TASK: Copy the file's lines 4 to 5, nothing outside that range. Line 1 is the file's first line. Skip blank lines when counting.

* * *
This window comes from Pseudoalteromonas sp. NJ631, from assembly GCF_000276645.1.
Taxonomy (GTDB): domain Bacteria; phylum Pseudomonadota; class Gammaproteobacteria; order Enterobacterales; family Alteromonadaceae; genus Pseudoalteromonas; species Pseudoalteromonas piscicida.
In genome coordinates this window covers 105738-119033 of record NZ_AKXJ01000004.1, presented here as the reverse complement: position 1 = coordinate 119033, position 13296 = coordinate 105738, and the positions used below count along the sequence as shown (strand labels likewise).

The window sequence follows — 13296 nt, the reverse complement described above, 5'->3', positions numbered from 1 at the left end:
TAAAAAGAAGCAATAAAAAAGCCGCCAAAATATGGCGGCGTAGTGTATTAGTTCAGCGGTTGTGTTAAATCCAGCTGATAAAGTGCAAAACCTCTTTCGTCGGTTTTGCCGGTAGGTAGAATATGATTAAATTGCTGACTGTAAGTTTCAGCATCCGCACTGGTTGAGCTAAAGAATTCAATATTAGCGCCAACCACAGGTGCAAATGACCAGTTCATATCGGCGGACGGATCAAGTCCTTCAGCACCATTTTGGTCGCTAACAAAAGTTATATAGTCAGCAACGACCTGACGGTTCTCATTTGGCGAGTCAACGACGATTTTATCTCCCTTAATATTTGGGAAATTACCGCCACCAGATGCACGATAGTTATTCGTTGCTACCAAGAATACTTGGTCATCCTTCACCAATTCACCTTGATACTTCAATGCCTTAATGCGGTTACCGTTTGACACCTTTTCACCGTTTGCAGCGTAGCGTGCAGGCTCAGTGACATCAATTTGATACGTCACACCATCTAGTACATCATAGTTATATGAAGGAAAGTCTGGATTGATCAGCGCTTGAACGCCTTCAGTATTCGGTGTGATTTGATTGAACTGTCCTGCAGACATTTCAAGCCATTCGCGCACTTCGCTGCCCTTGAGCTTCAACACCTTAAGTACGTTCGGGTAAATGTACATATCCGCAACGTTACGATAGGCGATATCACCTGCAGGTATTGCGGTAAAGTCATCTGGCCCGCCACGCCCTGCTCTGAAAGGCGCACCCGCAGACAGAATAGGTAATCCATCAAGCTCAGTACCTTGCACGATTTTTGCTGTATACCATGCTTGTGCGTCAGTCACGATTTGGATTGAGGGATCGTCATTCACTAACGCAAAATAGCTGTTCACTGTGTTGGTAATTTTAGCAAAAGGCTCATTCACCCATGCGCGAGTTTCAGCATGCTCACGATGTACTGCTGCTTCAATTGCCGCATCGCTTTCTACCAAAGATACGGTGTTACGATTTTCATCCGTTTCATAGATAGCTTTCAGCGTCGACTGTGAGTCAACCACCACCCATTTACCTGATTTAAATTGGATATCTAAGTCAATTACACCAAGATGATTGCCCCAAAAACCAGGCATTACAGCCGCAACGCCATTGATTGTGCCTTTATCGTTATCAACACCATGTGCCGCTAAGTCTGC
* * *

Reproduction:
The window sequence follows — 13296 nt, the reverse complement described above, 5'->3', positions numbered from 1 at the left end:
TAAAAAGAAGCAATAAAAAAGCCGCCAAAATATGGCGGCGTAGTGTATTAGTTCAGCGGTTGTGTTAAATCCAGCTGATAAAGTGCAAAACCTCTTTCGTCGGTTTTGCCGGTAGGTAGAATATGATTAAATTGCTGACTGTAAGTTTCAGCATCCGCACTGGTTGAGCTAAAGAATTCAATATTAGCGCCAACCACAGGTGCAAATGACCAGTTCATATCGGCGGACGGATCAAGTCCTTCAGCACCATTTTGGTCGCTAACAAAAGTTATATAGTCAGCAACGACCTGACGGTTCTCATTTGGCGAGTCAACGACGATTTTATCTCCCTTAATATTTGGGAAATTACCGCCACCAGATGCACGATAGTTATTCGTTGCTACCAAGAATACTTGGTCATCCTTCACCAATTCACCTTGATACTTCAATGCCTTAATGCGGTTACCGTTTGACACCTTTTCACCGTTTGCAGCGTAGCGTGCAGGCTCAGTGACATCAATTTGATACGTCACACCATCTAGTACATCATAGTTATATGAAGGAAAGTCTGGATTGATCAGCGCTTGAACGCCTTCAGTATTCGGTGTGATTTGATTGAACTGTCCTGCAGACATTTCAAGCCATTCGCGCACTTCGCTGCCCTTGAGCTTCAACACCTTAAGTACGTTCGGGTAAATGTACATATCCGCAACGTTACGATAGGCGATATCACCTGCAGGTATTGCGGTAAAGTCATCTGGCCCGCCACGCCCTGCTCTGAAAGGCGCACCCGCAGACAGAATAGGTAATCCATCAAGCTCAGTACCTTGCACGATTTTTGCTGTATACCATGCTTGTGCGTCAGTCACGATTTGGATTGAGGGATCGTCATTCACTAACGCAAAATAGCTGTTCACTGTGTTGGTAATTTTAGCAAAAGGCTCATTCACCCATGCGCGAGTTTCAGCATGCTCACGATGTACTGCTGCTTCAATTGCCGCATCGCTTTCTACCAAAGATACGGTGTTACGATTTTCATCCGTTTCATAGATAGCTTTCAGCGTCGACTGTGAGTCAACCACCACCCATTTACCTGATTTAAATTGGATATCTAAGTCAATTACACCAAGATGATTGCCCCAAAAACCAGGCATTACAGCCGCAACGCCATTGATTGTGCCTTTATCGTTATCAACACCATGTGCCGCTAAGTCTGC